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The Earth’s transmission spectrum from lunar eclipse observations:

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Presentation on theme: "The Earth’s transmission spectrum from lunar eclipse observations:"— Presentation transcript:

1 The Earth’s transmission spectrum from lunar eclipse observations:
The pale red dot. E. Palle, M.R. Zapatero-Osorio, R. Barrena, P. Montañes-Rodriguez, E. Martin, A. Garcia-Muñoz

2 What about transiting Earth’s?
But isolating the light from the planet is VERY challenging, what if direct detection is not possible? Atmospheric characterization of Hot Jupiters has already been achieved trough transit spectroscopy What about transiting Earth’s?

3 Poster 36: Montañes-Rodriguez et al.

4 We can observe it during a lunar eclipse
NOT, Visible, μm WHT, Near-IR, μm La Palma, Canaries

5 Lunar eclipse August 16th 2008

6 Umbra Penumbra Brigth Moon

7 Umbra/Bright Umbra Bright

8 Earth’s Transmission Spectrum
The pale red dot μm

9 H2O Ca II O3 O2 Earth’s Transmission Spectrum Visible

10 Fraunhofer lines structure
NO2 ? Ca II Ca II

11 CO2 O2•O2 H2O Earth’s Transmission Spectrum Near-IR ZJ O2 O2•O2 O2•N2

12 Atmospheric Dimers: Van de Waals molecules: Weakly bound complexes
They are present as minor rather than trace species. One likely origin of continuum absorption. Observed on Earth (gas) and Jupiter (gas; (H2)2), Ganymede, Europa and Callisto (condensed), and in the laboratory (gas/condensed). Never on Venus/Mars, where there must be CO2 – X NOT contained in the common spectral libraries Calo and Narcisi (1980)

13 Earth’s Transmission Spectrum
Near-IR HK CH4 H2O CO2 μm

14 How deep we see in the planet atmosphere?
h min ? Are antropogenic signatures visible in the lower layers? Is there a surface signal? Traub, 2009

15 Evolution of the Earth’s Transmission Spectrum during the eclipse

16 Reflection vs Transmission

17 Earth’s Reflectance Spectrum: Earthshine
Same instrumentation only two months apart μm

18 Transmission Spectrum
Reflected spectrum Transmission Spectrum Blue planet? O2 O2•O2 O2•N2 CH4 CO2 CH4 O2•O2 O2 CO2 μm Palle et al, 2009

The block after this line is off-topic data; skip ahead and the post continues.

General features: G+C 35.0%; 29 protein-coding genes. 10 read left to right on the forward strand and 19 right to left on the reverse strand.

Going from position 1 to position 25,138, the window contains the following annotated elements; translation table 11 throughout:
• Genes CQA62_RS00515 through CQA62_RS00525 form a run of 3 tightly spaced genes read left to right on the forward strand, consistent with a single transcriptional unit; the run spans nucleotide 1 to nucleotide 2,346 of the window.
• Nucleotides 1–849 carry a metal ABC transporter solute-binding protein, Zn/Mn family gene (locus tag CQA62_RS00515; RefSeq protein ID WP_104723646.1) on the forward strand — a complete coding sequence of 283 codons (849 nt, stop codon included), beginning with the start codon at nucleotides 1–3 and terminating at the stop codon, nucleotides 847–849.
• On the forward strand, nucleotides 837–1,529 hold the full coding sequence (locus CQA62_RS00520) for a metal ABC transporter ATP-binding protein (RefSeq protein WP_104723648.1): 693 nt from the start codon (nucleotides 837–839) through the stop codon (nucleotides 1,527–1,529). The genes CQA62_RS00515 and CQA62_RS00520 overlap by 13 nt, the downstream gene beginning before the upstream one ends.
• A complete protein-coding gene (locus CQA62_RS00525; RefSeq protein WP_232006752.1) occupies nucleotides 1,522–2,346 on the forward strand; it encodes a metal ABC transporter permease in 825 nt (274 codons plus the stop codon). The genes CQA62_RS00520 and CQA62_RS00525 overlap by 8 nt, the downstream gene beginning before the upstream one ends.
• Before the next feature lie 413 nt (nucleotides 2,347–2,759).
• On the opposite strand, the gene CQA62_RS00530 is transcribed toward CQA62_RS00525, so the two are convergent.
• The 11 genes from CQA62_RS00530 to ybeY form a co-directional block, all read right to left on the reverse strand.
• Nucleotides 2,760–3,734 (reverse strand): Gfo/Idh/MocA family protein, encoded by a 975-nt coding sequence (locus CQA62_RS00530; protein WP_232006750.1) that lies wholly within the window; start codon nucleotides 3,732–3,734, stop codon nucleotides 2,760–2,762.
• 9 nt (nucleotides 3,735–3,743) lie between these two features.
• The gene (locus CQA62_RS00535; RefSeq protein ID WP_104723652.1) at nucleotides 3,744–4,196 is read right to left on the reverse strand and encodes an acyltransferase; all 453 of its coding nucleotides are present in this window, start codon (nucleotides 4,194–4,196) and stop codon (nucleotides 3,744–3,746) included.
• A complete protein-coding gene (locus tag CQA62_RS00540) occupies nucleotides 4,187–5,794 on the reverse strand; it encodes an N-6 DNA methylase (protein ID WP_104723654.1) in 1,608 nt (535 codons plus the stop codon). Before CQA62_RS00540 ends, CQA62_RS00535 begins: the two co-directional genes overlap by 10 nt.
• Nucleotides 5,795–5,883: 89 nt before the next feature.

20 But, how far are we from making the measurements ?
Thus, the transmission spectrum of telluric planets contains more information for the atmospheric characterization than the reflected spectrum. And it is also less technically challenging But, how far are we from making the measurements ?

21 F* F* - F* ( ) + F*( ) T Aa ____ A* Ap*a ______ + Ruido + Ruido

22 Differential transit spectroscopy M star + Earth : 1 (2) measurement
Ss+p / Sp Wavelength (μm)

23 M8 star + 1 Earth ... with the E-ELT
Wavelength (μm) Wavelength (μm) Work in progress ...

24 Still, we must pursue the characterization with direct observations
Exploration of surface features Presence of continents Rotational period Localized surface biomarkers (vegetation) Orbital light curve Ocean glints and polarization effects

25 Conclusions We have obtained the Earths transmission spectra μm First order detection and characterization of the main constituents of the Earth's atmosphere Detection of the Ionosphere : Ca II, ( Mg, Fe, ??) Detection of O2•O2 and O2•N2 interactions Offers more information than the reflectance spectra Using the measured Earth transmission spectrum and several stellar spectra, we compute the probability of characterizing a transiting earth with E-ELT For a Earth in the habitability zone of an M-star, it is possible to detect H2O , O2 , CH4 ,CO2 (= Life) within a few tens of hours of observations.

26 Thank you

27 Thank you


29 The Ring effect Rotational Raman Scattering (RRS)
Early evidence: Sky-scattered Fraunhofer lines were less deep but broader than solar lines Incident exiting λex-Δλ, λex, λex+Δλ frequency redistribution Incident λ + Stokes + Anti-Stokes branches incident photon λex difference/ ratio

30 The Ring effect: Rotational Raman scattering
Vountas et al. (1998) Transmission spectrum Solar spectrum

31 How deep we see in the planet atmosphere?
Evidences? Ref.: Kaltenegger & Traub 2009

32 Nowadays we can monitor night lights, atmospheric changes, plankton blooms, forest health, etc...

33 But, how does our planet look like to ET?

34 When observing an exoplanet, all the light will come from a single point.
We will need a detailed understanding of the “micro-scale” processes to interpret the observed “macro-scale” properties

35 Observing the Earth as a planet (no spatial resolution)
Earth–as-a-point observations with a very remote sensor A compilation of high spatial resolution data into a global spectra or photometry, and modeling Earthshine Observations: The Earthshine is the ghostly glow on the dark side of the Moon

36 The Earthshine on the moon
ES/MS = albedo (+ geometry and moon properties)

37 Leonardo da Vinci, Codex Leicester, 1510

38 Spectral Albedo of the Earth: 2003/11/19
Rayleigh Scattering Chappuis Ozone band B-O2 A-O2 Atmospheric Water vapor Montañés-Rodriguez et al., ApJ, 2006

39 Kaltenegger & Traub 2009 Palle et al, 2009

40 Calo and Narcisi (1980)

41 CoRoT & KEPLER can provide this input
Many other surveys: Plato, TESS, Ground-based searches, ... Terrestrial inner-orbit planets based on their transits: - About planets if most have R ~ 1.0 Re - About 185 planets if most have R ~ 1.3 Re About 640 planets if most have R ~ 2.2 Re (Or possibly some combination of the above) About 12% of the cases with two or more planets per system

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